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Bruised, fractured or broken ribs?

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I fell off my bike 2 days ago and landed very hard on my left side, with my arm overhead. I think my hip took most of the impact as it's very bruised and sore to walk, but as time goes on my ribs are becoming more sore. They don't hurt so much to the touch as they do to take deep breaths, and especially when I sneeze or laugh, I get very short of breath and almost wheeze when I lean over. The most painful spot us the rib just under my bra line, and also below my clavicle. I'm very active and am meant to be racing outrigger canoe this weekend. Does this sound like a broken or fractured rib, or worse?
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replied October 12th, 2011
Especially eHealthy

Unfortunately, the only way to know if you broke a rib, is to have it x-rayed. However, if you separated the costocartilage from the rib, that would not show up on the film, but would essentially be the same as a fracture.

It actually takes quite a bit of force to injure the underlying lung tissue. Occasionally, if there is a rib fracture with a sharp point, it could conceivably "puncture" the lung. But, you would have had significant pain from the beginning, pain on palpation, and pain with every movement and breath. These patients usually also have shortness of breath.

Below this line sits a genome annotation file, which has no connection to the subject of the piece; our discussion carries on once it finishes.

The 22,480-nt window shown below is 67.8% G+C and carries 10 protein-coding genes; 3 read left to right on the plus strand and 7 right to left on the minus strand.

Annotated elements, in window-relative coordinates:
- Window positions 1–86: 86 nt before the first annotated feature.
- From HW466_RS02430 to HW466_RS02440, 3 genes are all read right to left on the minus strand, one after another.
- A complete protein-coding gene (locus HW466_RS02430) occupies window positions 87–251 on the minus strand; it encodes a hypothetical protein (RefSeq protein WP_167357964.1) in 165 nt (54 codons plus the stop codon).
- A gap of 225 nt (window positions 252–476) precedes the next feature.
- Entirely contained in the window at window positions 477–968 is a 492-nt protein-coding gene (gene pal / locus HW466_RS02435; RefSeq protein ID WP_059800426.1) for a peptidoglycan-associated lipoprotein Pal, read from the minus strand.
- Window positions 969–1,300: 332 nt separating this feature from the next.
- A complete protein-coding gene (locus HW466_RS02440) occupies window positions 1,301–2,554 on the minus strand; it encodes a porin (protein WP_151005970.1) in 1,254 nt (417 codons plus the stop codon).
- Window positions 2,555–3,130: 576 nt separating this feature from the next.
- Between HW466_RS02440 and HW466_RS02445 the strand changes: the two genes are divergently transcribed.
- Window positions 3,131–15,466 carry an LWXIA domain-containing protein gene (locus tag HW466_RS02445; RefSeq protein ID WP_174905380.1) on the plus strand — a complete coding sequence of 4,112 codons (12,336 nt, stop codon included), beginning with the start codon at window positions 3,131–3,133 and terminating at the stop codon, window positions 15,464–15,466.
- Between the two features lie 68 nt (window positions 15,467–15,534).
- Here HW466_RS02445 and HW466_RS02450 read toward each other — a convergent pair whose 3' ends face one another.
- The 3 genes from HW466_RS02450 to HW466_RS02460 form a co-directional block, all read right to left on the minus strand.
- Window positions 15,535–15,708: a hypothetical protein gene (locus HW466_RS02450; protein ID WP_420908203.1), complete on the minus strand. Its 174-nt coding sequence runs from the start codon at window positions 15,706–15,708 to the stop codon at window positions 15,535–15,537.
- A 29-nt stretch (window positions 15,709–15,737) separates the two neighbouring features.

However, "bruised" ribs or injury to the intercostal muscles can also be quite uncomfortable. It can often take several weeks for the discomfort to subside.

Treatment for broken ribs is basically decreasing activity for comfort and wait for Mother Nature to take her course. Bruised ribs, torn intercostal muscles, separation of the costochondral cartilage are all also treated in the same manner.

Some physicians do not like to use a rib binder, as the patient tends to not take deep breaths with it on. Of course, the pain also keeps the patient from taking deep breaths. However, many patients feel a lot better with the binder in place as it supports the chest wall and offers some modicum of pain relief.

Shallow breathing can lead to atelectasis (collapse of some of the small alveoli), which in term can set the patient up for pneumonia.

But, as long as the patient removes the binder several times a day and does some deep breathing exercises (even though it hurts), then most physicians have no problem with their use.

But, again, the only way to differeniate between the injuries, is to have an examination and a CXR (chest x-ray). Occasionally, special x-rays or a CT scan may have to be done. So, you might want to see your physician, especially if you want to participate in canoe racing this weekend. That will also depend upon how much you hurt, of course.

Good luck.
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